In this case, the owner has to resort to unfair means and this is one lacuna in the rules, he said.

Omesh Sehgal, Delhi’s former chief secretary, said the rules should be amended and the number of documents required for sanction of building plan should be rationalised. “If one goes for seeking the approval for building plan, the system asks for various sets of papers and if you don’t submit, it does not accept your request. Your agony does not end there, the officials keep harassing you thereafter on one pretext or another,” he said.

The other area of concern is deviation from sanctioned plan or illegal construction. On occasions, it has been seen that even after approval from the corporations, people alters plans. An official of the engineering department of North Delhi Municipal Corporation said random inspection of the site is conducted to check whether the owner adheres to the approved map.

“This is where the problem starts. No reform will help without enforcement. I have hardly seen severe action against any engineering or building department officials and councillors. Just to maintain records, token or cosmetic demolition is done. When the Delhi High Court ended the system of monitoring of unauthorised construction through court commissioners in 2009, it was promised by the MCD that action will be taken against the top official of the zone if any violation is found. Have they even filed a complaint against any senior officer?,” said a councillor, requesting anonymity.

Dr Aqil Ahmed, incharge of ‘ease of doing business: construction permits’, however, denied any discrepancy and scope for malpractice in the online system. “We have successfully been approving plans in record time. We have cleared a plan in 27 minutes. Earlier, it would take around 18 days. We have fixed 30 days as the maximum time limit for the process to be completed,” he said.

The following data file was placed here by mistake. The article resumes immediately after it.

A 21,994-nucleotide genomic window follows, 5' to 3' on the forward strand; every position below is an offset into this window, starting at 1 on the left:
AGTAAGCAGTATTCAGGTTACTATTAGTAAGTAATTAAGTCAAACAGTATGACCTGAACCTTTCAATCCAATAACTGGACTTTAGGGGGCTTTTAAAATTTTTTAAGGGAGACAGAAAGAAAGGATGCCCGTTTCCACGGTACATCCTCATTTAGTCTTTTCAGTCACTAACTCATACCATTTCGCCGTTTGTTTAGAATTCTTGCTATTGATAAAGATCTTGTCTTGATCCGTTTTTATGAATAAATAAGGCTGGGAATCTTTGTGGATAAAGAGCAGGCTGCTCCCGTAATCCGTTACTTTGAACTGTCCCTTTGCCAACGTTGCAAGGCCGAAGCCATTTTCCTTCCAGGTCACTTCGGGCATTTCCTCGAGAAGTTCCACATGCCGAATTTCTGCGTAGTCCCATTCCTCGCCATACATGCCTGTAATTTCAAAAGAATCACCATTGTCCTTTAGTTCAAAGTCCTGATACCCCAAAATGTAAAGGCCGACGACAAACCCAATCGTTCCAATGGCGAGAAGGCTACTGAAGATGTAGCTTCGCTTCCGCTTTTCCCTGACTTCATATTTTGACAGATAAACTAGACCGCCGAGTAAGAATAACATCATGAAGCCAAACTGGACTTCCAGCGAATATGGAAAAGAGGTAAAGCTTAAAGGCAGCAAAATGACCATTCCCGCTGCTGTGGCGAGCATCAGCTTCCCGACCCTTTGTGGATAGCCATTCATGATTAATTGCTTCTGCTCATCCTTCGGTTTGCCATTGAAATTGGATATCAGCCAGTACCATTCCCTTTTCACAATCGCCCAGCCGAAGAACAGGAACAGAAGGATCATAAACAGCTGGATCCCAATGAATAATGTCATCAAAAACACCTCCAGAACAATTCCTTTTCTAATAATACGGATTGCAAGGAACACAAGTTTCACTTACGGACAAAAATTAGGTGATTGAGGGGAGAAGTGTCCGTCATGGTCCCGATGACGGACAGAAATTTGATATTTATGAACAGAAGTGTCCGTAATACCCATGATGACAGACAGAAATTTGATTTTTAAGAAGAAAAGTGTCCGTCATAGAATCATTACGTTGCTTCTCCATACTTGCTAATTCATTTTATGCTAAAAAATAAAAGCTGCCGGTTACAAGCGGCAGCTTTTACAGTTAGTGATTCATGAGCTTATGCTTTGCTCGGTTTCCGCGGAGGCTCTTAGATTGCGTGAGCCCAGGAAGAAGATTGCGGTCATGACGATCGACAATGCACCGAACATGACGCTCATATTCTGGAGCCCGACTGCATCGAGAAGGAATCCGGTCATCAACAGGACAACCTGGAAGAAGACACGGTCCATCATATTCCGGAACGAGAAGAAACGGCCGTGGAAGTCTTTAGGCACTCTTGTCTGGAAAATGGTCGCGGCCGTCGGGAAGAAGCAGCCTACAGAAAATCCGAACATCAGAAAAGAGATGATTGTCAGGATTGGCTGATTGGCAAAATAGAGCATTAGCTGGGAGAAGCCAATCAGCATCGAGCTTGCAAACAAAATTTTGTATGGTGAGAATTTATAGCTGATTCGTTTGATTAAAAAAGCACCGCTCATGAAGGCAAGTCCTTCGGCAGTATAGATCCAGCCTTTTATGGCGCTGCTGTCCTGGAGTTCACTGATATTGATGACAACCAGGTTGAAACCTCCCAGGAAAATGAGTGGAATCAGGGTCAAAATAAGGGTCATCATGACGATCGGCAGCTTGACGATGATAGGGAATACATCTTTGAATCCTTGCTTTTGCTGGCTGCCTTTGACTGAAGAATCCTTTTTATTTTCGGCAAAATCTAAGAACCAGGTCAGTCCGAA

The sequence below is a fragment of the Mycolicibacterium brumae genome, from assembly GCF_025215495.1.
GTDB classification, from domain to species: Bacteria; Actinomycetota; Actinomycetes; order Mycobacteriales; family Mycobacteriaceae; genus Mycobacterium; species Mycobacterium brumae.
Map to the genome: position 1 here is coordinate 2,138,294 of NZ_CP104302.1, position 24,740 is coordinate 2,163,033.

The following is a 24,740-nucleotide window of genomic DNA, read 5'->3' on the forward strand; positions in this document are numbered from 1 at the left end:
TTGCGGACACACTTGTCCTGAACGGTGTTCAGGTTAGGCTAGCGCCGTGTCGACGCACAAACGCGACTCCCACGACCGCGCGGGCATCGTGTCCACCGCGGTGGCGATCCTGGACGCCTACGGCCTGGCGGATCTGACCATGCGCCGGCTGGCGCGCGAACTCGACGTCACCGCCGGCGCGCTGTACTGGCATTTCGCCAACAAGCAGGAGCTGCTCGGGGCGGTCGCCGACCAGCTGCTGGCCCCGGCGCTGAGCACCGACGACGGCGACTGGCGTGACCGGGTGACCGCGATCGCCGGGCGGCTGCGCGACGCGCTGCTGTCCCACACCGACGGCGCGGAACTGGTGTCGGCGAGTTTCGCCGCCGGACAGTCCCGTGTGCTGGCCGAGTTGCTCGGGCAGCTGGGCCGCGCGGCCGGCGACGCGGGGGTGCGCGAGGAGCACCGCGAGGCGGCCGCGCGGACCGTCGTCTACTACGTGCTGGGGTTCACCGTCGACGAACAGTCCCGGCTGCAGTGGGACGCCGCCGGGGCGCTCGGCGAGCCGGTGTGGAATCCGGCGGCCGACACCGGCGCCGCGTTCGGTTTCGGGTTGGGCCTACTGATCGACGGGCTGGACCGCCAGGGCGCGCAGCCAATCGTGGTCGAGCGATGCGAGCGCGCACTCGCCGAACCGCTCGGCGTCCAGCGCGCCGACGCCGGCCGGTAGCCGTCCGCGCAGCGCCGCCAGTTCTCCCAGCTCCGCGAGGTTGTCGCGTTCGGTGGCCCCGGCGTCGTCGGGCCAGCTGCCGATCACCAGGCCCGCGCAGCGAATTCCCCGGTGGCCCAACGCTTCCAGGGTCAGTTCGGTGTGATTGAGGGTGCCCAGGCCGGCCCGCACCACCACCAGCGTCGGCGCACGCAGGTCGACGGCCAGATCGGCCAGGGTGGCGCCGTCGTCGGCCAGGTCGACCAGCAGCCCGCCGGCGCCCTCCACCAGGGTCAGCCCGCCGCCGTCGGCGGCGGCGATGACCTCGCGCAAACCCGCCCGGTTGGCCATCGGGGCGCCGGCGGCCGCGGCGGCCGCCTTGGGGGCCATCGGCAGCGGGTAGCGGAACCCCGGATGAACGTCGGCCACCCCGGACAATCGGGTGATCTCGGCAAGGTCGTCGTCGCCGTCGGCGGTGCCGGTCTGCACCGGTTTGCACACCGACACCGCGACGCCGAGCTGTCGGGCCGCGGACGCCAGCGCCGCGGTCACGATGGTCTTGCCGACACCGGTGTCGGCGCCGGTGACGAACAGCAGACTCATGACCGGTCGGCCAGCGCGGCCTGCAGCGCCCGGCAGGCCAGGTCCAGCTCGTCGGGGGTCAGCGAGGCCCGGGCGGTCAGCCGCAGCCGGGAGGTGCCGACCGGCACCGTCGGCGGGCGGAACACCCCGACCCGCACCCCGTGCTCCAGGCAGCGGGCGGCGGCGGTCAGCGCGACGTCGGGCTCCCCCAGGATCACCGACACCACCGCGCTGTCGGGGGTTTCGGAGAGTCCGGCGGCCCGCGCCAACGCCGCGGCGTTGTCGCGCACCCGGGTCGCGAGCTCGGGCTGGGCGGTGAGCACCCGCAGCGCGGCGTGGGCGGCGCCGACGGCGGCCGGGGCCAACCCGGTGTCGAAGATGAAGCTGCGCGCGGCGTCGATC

He said now it is impossible to hold a plan without a reason for long as the entire system is monitored by the union government and only 1-3 % applications are rejected because of discrepancies in documents pertaining to the title of the plot.

On engagement of an architect, he said, “Because, a common man does not have proper understanding of by-laws, hence a building plan is required to be submitted with the help of an architect. For the purpose, the corporations have empanelled around 1, 040 architect.”

The experts involved in research and policy making on urban development also say the municipalities can’t be squarely blamed for this as overnight changes are not possible.

Jagan Shah, Director, National Institute of Urban Affairs (NIUA), said it requires public participation and needs joint concentrated efforts by all stakeholders.

“Managing the city covering the area of around 1, 400 square kms area is not an easy task. There are several posts of inspectors, which are vacant for years. The job of filling vacancies is with some other agency…And People should also understand if they need services, they will need to follow rules,” he said.